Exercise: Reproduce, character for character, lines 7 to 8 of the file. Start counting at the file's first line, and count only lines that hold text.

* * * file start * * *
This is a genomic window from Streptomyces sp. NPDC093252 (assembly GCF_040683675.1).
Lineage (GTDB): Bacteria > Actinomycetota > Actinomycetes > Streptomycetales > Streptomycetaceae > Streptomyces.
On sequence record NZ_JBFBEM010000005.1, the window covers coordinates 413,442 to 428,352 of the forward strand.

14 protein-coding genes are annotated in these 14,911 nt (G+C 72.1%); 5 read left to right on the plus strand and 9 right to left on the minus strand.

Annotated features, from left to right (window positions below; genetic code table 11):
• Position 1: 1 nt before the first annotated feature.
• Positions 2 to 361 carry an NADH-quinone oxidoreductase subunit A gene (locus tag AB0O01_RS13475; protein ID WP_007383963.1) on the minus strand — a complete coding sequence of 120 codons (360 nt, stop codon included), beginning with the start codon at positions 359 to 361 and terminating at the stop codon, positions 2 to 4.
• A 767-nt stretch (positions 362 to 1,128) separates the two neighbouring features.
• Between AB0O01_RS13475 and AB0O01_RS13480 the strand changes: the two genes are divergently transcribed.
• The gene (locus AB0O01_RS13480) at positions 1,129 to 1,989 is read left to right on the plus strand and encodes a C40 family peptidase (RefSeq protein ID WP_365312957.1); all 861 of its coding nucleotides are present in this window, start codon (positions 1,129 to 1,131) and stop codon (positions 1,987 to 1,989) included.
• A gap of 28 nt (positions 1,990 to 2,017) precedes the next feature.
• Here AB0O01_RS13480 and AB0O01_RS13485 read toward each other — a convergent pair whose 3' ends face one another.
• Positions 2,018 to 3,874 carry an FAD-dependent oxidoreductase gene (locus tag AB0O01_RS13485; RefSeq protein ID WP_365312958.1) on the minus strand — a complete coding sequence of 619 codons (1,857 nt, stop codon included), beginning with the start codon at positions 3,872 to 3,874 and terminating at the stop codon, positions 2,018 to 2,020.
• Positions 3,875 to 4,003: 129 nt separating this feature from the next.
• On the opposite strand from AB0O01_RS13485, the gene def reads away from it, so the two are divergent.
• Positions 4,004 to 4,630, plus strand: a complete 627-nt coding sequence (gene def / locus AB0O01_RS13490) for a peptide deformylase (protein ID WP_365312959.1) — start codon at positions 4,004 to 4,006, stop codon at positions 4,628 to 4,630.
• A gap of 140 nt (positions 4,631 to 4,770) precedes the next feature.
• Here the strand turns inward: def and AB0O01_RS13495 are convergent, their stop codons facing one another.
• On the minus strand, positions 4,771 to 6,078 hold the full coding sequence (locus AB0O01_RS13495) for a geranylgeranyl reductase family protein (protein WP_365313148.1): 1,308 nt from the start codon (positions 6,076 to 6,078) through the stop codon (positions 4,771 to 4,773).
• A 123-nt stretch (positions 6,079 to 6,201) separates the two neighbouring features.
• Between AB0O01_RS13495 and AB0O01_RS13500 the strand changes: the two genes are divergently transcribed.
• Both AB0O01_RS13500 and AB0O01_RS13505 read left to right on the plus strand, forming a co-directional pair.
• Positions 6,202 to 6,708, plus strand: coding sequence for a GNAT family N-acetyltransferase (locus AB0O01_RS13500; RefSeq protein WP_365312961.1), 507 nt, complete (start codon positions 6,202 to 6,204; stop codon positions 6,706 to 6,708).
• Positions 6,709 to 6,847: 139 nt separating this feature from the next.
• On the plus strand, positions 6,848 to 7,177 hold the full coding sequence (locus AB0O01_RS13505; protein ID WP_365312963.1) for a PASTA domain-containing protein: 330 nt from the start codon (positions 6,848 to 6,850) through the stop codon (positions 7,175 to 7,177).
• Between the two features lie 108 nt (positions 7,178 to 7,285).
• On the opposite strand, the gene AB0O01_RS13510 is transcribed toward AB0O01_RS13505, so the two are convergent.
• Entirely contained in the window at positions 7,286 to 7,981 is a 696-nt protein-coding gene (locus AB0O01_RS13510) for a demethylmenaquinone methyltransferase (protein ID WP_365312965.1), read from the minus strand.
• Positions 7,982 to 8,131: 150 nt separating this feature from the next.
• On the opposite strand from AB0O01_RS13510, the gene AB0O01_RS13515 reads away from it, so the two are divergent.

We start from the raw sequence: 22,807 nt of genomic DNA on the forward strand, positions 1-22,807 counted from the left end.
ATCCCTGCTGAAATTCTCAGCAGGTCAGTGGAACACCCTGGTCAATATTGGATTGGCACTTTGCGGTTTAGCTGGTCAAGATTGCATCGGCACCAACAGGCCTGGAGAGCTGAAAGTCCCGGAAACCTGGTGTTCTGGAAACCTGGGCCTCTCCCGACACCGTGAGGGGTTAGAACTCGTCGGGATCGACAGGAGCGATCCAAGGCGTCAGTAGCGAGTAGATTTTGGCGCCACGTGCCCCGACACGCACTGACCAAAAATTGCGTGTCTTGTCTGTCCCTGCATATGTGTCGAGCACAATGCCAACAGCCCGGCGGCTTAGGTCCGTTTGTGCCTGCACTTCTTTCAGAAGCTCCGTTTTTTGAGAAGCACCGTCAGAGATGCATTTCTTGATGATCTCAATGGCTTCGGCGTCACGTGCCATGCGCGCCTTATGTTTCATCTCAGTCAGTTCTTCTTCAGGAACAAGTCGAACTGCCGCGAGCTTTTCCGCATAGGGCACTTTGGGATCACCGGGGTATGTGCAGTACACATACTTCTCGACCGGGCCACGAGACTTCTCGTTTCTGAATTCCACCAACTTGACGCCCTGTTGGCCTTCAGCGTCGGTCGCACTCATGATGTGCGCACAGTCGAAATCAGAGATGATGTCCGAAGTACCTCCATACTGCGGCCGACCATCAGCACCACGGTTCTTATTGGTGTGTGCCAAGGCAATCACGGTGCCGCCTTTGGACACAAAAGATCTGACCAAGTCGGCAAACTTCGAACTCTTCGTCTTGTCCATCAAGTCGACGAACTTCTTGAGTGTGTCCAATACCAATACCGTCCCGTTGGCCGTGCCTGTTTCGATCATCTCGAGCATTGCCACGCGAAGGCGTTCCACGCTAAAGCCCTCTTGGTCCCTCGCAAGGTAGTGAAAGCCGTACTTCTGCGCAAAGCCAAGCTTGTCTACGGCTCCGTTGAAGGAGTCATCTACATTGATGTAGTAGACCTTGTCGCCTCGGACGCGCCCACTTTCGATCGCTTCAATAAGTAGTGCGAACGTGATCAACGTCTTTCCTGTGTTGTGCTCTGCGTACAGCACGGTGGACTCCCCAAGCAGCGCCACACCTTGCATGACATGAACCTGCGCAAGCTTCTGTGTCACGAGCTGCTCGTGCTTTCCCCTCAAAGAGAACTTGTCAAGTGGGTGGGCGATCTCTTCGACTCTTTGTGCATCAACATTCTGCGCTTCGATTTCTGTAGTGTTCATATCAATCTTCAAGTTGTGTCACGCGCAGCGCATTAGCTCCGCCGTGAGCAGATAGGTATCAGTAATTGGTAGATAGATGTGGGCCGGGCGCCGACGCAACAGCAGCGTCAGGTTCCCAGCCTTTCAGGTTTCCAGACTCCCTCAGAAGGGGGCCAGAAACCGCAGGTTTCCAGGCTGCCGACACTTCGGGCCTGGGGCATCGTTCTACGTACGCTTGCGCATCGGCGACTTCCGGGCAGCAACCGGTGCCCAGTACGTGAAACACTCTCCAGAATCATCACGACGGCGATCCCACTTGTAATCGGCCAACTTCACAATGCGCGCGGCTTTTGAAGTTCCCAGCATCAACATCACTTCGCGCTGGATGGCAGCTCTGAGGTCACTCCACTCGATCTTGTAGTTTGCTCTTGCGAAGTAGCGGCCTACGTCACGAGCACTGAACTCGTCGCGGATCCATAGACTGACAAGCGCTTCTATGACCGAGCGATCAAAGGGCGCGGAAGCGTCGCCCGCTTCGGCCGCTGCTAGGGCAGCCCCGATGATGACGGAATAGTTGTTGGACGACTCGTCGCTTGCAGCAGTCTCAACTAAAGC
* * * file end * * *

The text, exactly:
• Positions 2 to 361 carry an NADH-quinone oxidoreductase subunit A gene (locus tag AB0O01_RS13475; protein ID WP_007383963.1) on the minus strand — a complete coding sequence of 120 codons (360 nt, stop codon included), beginning with the start codon at positions 359 to 361 and terminating at the stop codon, positions 2 to 4.
• A 767-nt stretch (positions 362 to 1,128) separates the two neighbouring features.